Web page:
Members of the Strategic Priority 4 Road Map Renewal Team begin their work at the Road Map Renewal kickoff Dec. 8, in the Mandela Room.
Photo by Jonathan Cohen
Road Map Renewal kicks off
December 8, 2016Tweet
Though he wasn’t able to be there in person, Binghamton University President Harvey Stenger kicked off the Road Map Renewal via video Thursday, Dec. 8, speaking to more than 300 volunteers in Old Union Hall.
Stenger reviewed the history of the Road Map to Premier, a strategic planning process he launched upon his arrival as president in 2012. With the assistance of about 400 volunteers, the University “wrote and designed the plan and has been making ongoing minor modifications and clarifications since,” Stenger said. “Now, we don’t need to write or design a new plan. We have our five strategic priorities and our 23 goals.”
So why a renewal and why now? “We have our vision to be premier,” he said. “We won the regionals and now we have to go to the nationals.”
Stenger highlighted a number of successes achieved since the original Road Map was implemented:
• Established a school in the life sciences – the School of Pharmacy and Pharmaceutical Sciences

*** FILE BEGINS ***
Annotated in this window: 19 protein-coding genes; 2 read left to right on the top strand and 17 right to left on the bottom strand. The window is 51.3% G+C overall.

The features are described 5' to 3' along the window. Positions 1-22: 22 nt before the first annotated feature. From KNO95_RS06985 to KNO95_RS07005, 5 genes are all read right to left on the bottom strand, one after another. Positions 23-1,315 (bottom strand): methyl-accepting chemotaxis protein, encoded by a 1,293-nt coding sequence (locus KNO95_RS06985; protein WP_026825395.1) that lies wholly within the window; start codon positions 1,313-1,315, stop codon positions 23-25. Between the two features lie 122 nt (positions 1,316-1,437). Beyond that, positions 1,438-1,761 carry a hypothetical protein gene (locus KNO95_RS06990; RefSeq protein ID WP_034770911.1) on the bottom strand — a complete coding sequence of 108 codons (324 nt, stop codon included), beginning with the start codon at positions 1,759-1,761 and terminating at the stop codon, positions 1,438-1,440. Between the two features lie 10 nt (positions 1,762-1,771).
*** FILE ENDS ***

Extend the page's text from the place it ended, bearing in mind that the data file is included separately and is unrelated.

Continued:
• Created our Transdisciplinary Areas of Excellence
• Increased the quality and number of PhDs
• Enhanced the Center for Learning and Teaching
• Improved classroom design
• Fostered a culture of undergraduate research – the Freshman Research Immersion program
• Focused on gateways to success, introductory courses (flipping many of them) and calculus redesign.
Stenger admitted that the Road Map process has been both exciting and exhausting, but it’s time for an update and the renewal process will use teams to look at how the past achievements were made even as they explore what should come next. “This will allow us to review what made our growth successful – lots of collaboration – and bring us some new ideas,” he said. “What better way to do it than by putting together large groups of people?”
The five Road Map Renewal Teams – one for each strategic priority – will come together for five bi-weekly meetings over 10 weeks in the spring. As for outcomes from the discussions, Stenger suggested the teams think backwards, starting with the desired outcomes. “Think about what you’re trying to achieve, how it relates to our strategic plan and what you need in terms of resources – then determine what outputs we’re going to measure,” he said.
“We’re looking for proposals from the process. Don’t worry about how they will be funded or how much they will cost. We can work on that later,” he said. “Try to remove that restriction from your thought process. Think big and think new.”